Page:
Fourth, will they now accept that referring back to Tony Blair is simply fantasy politics? Of course Blair and Brown achieved good things in office – especially around child poverty and investing in heatlh, education and Sure Start. But there is a shadow side to Blairism too. The Iraq War was founded on dishonesty, hubris, and a flagrant disrespect for international law. New Labour operated a top-down, target-driven approach to public sector delivery that ensured that the trees obstructed the wood. And domestically, it’s important to understand that in some ways the core tenets of Cameron’s Toryism are simply the ideas of New Labour taken to their logical conclusion – on marketising the NHS, on academies, on tuition fees, on liberal interventionism that leaves countries in a far worse state than before. But, most importantly, the situation has changed. Blair and Brown – mostly, to be fair, the latter – were able to harness the increasing tax revenue from a booming economy to enact distributive measures. With an economy that continues in deep crisis, with many people having suffered dramatic drops in income since 2010, and with increasing levels of employment based on low and falling pay, part-time work and insecurity, that option isn’t available. (Neither, as it happens, is the option of talking about aspiration in the way that some on the Labour right do – because in a situation where pay as a proportion of national income is falling, it simply becomes a rationale for inequality. And, increasingly, the economic damage caused by growing inequality is becoming apparent).
Fifth, will they acknowledge that the most electorally successful wing of the Labour Party has governed a part of the UK with enviable success while consciously rejecting New Labour rhetoric – and without recourse to PFI or NHS marketisation or outsourcing, and without the heavy-handed tactics that caused the doctors’ strike in England? Has abolished prescription charges and mitigated university fees? Has retained EMA, has maintained both Sure Start and created Flying Start to support the most vulnerable families? Has faced cuts to its Westminster grants by putting decent traditional Labour values first? And has encouraged enormous quantities of inward investment, not least into its thriving and diverse capital city (where I am proud to live)? That place is called Wales, and shows beyond a doubt that Labour in office can be radical and deliver. You don’t have to sup Tory values with a short spoon to be electorally popular.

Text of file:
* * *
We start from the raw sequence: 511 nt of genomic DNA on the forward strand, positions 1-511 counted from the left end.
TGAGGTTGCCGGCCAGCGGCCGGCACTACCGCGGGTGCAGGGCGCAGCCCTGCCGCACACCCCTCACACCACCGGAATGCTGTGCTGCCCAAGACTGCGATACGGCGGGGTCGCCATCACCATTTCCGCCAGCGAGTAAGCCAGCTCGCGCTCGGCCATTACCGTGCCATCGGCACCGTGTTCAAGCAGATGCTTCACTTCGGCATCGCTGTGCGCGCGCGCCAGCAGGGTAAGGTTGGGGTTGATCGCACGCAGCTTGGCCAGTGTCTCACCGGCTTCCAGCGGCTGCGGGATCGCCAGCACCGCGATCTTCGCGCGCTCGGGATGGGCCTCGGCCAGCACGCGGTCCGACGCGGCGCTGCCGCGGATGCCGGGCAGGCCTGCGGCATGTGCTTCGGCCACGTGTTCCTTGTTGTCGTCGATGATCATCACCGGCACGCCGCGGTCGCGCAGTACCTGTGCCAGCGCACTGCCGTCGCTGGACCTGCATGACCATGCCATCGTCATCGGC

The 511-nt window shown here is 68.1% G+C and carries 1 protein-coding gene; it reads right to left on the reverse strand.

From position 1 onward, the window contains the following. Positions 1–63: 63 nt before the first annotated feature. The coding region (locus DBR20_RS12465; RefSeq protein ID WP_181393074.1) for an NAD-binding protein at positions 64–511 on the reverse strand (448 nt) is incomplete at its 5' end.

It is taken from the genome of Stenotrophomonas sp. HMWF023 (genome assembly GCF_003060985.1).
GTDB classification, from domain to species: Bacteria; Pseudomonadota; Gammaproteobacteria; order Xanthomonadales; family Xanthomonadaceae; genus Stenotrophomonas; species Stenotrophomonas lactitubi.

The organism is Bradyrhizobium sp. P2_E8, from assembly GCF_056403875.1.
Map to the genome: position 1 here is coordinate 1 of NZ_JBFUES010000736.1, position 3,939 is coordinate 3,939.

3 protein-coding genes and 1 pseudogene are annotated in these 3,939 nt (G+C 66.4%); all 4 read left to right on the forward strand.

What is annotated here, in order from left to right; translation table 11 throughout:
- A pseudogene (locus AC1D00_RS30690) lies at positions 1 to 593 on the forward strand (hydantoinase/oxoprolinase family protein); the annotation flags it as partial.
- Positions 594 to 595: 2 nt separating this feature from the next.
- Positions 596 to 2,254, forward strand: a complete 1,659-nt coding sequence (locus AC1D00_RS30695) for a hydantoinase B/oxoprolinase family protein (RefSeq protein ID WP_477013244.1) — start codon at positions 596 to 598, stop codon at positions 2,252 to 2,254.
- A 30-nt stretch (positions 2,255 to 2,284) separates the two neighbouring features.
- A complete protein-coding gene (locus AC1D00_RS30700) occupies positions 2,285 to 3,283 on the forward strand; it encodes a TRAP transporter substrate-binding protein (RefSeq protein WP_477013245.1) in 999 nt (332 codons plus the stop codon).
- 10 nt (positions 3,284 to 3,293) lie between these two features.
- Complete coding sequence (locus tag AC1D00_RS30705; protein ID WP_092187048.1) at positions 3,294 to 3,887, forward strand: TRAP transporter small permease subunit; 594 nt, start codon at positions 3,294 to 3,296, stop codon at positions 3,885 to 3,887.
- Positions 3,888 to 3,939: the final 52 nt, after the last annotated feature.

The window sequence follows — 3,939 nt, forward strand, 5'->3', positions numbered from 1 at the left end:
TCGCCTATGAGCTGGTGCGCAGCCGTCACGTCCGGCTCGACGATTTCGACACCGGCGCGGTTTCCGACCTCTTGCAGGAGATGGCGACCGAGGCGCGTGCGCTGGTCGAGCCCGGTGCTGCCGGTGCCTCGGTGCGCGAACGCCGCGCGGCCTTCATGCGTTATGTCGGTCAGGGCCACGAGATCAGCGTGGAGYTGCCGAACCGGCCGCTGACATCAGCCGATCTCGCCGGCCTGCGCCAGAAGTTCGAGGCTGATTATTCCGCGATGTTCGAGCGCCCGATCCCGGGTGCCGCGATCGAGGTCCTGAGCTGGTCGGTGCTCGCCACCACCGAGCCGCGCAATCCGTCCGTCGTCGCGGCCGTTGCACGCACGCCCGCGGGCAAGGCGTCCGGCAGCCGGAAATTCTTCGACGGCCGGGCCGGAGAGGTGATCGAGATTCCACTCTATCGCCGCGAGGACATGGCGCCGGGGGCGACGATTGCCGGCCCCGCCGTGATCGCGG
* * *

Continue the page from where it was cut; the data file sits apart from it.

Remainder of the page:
Sixth, will they – at last – accept that the current Labour leadership has the biggest mandate in the Party’s history, and one of the key reasons for that is that the Corbyn team offered a clear challenge to the economic philosophy that is now unravelling in front of our eyes? Rather than walking away, as they did in the aftermath of Corbyn’s victory, will they accept that democratic verdict, and stop the talk of leadership challenges and alternative groupings within the party to develop economic policy – the kind of talk that is tearing the Tory apart just now? The trouble with the malcontents within the PLP is that they lost the argument last summer, and their inability to acknowledge this looks like Westminster bubble arrogance.
And if they accept this, will they now get behind John McDonnell as shadow Chancellor and contribute to developing an economic narrative that is grounded, rigorous and supported by some of the world’s leading economists? Part of the point of John McDonnell’s New Economics project is to demonstrate how distant the political debate has come from grounded economics. John McDonnell has recently crafted a financial rule that, by acknowledging that the UK economy is operating in a place where reducing interest rates is no longer an option, provides a policy tool of a subtlety and rigour that wholly evaded Ed Balls before 2015. Labour MPs are faced with a stark choice; rejoin the economic mainstream with John McDonnell and his advisory team, or continue to express an economic approach based on the assumption that the internal contradictions of Osbornomics can be dealt with by tinkering at the edges.
One of the profound ironies in all this is that if the Labour Parliamentarians do get behind John McDonnell, they would in fact be replicating one of Tony Blair’s key successes – that of defining the Labour Party as the upholder of economic competence in the face of a Tory government whose economic credentials had been trashed over ERM and which was riven by disagreement over Europe (in which, as it happens, Ian Duncan Smith was a key player). After an omnishambles Budget and a split over Europe that is a leadership contest carried on by other means, the Tories have left the door open for Labour. But Labour can only take advantage if those MPs who have been reluctant to back the Leadership – who have fed talk of challenges – come in behind the party mainstream and show willingness to undertake the heavy lifting of winning in 2020.
Quite simply, the time has come to bury the egos, and get behind the Labour leadership to deliver victory in 2020. That’s the route to real progress.